By Dave Andrusko
Just as you can never know day to day exactly how the sun’s gravitation pull will affect earth’s tides, it’s almost impossible to precisely understand what it is that yanks some otherwise perceptive political observers into making the most preposterous statements.
I can understand, although completely disagree, with those who (with eight months yet to go) “predict” the Democrats will win back the House and retain control of the Senate. It’s at least plausible, although unlikely.
But for someone like columnist George Will to advise Republicans to “have as their primary goal making sure Republicans wield all the gavels in Congress in 2013” (i.e., pretty much give up the ghost on winning the presidency) just makes little sense. To list a few reasons why pro-abortion President Barack Obama can—and will—be beaten starts with not getting caught up in the moment.
Nobody likes their candidates to take whacks at each other, but that is the nature of competitive politics. In our concern over pro-life Republican candidates criticizing one another, have we completely forgotten how bitter, how ugly the contest between Hillary Clinton and Obama was four years ago? Once a nominee is chosen, the focus turns from the real (and imaginary) flaws of your competition to beating (in that case) George Bush, and (in today’s case) Barack Obama. Were Democrats “divided” in October 2008? Hardly.
Along the same lines remember in 2008 both parties had competitive races for their respective presidential nominations. Press accounts about how the fights would be “divisive” applied to Democrats and Republicans alike. This year reporters feast on the only game in town, giving their undivided attention/sharp knives to Republicans. This skews our perception of how things will look in September.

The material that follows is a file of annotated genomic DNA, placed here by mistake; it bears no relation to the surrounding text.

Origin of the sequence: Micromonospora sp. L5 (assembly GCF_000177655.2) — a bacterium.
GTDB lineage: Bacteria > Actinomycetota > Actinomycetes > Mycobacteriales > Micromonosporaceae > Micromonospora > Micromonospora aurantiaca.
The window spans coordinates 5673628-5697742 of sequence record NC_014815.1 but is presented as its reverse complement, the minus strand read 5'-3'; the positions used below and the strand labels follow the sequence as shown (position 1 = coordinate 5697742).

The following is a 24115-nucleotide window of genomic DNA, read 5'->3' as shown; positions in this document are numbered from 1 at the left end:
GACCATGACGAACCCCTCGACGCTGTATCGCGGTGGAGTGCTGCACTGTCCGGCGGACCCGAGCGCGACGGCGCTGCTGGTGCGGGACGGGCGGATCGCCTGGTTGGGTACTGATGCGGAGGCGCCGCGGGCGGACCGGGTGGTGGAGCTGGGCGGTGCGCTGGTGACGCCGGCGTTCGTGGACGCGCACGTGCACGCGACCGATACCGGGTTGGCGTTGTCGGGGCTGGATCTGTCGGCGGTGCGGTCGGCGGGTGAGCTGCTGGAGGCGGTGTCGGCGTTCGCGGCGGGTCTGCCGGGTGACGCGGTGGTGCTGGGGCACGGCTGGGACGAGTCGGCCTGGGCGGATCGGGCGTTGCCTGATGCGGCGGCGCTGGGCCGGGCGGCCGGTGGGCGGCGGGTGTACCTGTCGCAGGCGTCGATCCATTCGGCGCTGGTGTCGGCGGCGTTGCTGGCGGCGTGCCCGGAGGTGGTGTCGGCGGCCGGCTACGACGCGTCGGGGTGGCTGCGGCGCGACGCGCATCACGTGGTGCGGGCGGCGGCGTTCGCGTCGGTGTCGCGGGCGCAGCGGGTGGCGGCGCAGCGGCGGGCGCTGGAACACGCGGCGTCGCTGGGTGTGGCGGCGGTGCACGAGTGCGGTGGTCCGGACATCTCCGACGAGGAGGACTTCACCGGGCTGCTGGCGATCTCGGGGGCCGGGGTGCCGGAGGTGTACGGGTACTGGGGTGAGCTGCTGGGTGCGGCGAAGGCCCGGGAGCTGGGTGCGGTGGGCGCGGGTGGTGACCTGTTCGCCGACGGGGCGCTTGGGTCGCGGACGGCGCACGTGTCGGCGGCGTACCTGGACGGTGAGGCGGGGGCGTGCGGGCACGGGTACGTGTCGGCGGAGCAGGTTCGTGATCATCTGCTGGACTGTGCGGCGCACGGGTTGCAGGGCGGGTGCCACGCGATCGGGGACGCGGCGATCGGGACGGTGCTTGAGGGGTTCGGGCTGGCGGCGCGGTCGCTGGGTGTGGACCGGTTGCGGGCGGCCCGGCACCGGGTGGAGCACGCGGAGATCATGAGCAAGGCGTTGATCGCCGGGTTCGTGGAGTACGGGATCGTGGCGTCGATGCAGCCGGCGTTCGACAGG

From the other end Obama’s numbers are fundamentally weak. They ebb and flow, to be sure, but the long-term trend (as opposed to the last few weeks) is low job approval ratings and with clear evidence the public is not optimistic about the direction of the country (one of the best indices).
Remember as well that this is a center-right country. For most of his presidency, Obama has been seen by the public as out of step. As I wrote in December
“If you look at polling taken over the last year (at least), you find over and over that the public believes that Obama is more liberal than it is. A recent example was a poll conducted in December by Gallup. Gallup tested the public’s sense of how close to their own political persuasion the various Presidential candidates are.
“They offered respondents a five-point scale ‘with 1 being very liberal and 5 being very conservative. Americans’ mean score on this scale is 3.3, meaning the average American is slightly to the right of center ideologically,’ according to Gallup’s Jeffrey M. Jones. The two furthest away? Rep. Michele Bachmann, who left the race after Iowa, and President Obama! More generally, ‘A majority of Americans, 57%, perceive Obama to be liberal, with 23% describing his views as moderate and 15% as conservative,’ Jones wrote.”
We can agree that Barack Obama has been one of the luckiest men in modern politics. But I would argue that once the smoke clears from the battle being waged by Republicans for their party’s nomination, the public will increasingly see Obama for what he is.
And from our perspective, that clear picture will be of an Obama who is pro-abortion from head to toe, the author of the monstrosity known as ObamaCare, and a man willing to crush religious freedom in a wrong-headed mandate that religiously-affiliated universities, hospitals, and charities pay for items in direct conflict with their religious beliefs.
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